Pastor, Church & Law
The Civil Rights Act of 1991
Key Point8-12.9 The Civil Rights Act of 1991 permits victims of discrimination under various federal civil rights laws to sue their employer for money damages up to specified limits based on the size of the employer.
The Civil Rights Act of 1991 allows, with limited exceptions, compensatory and punitive damages for intentional employment discrimination on the basis of race, color, religion, sex, national origin, age, or disability. However, the Act limits the amount of compensatory and punitive damages that are available to discrimination victims. The sum of punitive damages and compensatory damages cannot exceed the following amounts, per person: $50,000 for employers with 15-100 employees; $100,000 for employers with 101-200 employees; $200,000 ...
Copyright © 2008 by Christianity Today. All rights reserved. No part of this publication may be reproduced, stored in a retrieval system, or transmitted, in any form or by any means, electronic, mechanical, photocopying, recording, or otherwise, without prior written permission of the publisher, except by a reviewer who may quote brief passages in a review.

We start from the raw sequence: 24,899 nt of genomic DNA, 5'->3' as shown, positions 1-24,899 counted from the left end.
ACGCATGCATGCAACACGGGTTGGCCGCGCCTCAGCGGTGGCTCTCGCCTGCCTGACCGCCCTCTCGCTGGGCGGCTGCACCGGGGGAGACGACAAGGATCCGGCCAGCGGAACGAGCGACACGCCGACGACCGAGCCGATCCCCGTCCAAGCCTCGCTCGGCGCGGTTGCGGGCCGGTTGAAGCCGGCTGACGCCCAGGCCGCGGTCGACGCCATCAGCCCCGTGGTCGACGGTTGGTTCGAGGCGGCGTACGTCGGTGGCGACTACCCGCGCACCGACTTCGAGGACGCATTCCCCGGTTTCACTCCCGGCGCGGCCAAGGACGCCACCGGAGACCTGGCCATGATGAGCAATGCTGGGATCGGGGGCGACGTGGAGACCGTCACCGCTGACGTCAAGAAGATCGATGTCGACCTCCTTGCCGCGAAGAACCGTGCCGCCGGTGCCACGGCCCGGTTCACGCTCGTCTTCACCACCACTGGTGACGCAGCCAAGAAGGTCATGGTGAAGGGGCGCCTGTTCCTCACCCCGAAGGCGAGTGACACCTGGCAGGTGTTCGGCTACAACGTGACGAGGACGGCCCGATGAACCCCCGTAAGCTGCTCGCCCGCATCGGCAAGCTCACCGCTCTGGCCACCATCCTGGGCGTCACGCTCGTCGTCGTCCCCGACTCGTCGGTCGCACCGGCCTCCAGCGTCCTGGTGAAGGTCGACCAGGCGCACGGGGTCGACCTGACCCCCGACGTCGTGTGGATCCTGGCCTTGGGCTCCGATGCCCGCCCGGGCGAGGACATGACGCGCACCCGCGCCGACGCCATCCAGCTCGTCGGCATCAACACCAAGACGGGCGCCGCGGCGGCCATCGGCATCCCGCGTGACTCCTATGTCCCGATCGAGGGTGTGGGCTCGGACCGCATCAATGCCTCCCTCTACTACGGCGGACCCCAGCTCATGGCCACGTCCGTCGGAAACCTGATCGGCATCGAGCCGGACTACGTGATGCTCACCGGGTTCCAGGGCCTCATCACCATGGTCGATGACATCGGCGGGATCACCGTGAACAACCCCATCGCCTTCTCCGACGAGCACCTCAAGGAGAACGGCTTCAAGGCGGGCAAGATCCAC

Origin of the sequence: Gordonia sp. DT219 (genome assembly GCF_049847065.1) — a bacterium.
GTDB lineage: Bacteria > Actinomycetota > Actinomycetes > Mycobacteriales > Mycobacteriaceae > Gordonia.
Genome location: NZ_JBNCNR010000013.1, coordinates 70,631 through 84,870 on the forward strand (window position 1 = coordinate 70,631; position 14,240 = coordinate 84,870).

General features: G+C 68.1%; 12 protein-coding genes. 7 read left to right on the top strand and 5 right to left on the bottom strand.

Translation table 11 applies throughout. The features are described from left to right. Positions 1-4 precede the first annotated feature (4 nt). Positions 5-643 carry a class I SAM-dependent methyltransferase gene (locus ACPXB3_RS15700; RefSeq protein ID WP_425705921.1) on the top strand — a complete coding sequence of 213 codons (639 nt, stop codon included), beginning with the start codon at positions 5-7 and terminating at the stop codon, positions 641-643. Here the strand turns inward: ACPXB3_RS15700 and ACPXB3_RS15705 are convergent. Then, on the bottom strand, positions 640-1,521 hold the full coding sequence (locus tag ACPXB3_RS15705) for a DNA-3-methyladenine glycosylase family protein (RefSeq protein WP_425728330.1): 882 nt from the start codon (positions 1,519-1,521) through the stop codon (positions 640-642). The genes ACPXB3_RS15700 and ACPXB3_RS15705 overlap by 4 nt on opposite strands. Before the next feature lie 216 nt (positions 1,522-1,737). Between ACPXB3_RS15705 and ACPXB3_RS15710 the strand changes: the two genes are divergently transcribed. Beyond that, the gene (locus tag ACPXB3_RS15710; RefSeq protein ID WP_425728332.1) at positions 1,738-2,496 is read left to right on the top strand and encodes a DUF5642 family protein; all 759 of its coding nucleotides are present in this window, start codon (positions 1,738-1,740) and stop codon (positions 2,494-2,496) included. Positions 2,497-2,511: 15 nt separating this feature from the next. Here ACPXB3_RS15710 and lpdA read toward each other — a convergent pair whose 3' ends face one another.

This content is designed to provide accurate and authoritative information in regard to the subject matter covered. It is sold with the understanding that the publisher is not engaged in rendering legal, accounting, or other professional service. If legal advice or other expert assistance is required, the services of a competent professional person should be sought. "From a Declaration of Principles jointly adopted by a Committee of the American Bar Association and a Committee of Publishers and Associations."
Due to the nature of the U.S. legal system, laws and regulations constantly change. The editors encourage readers to carefully search the site for all content related to the topic of interest and consult qualified local counsel to verify the status of specific statutes, laws, regulations, and precedential court holdings.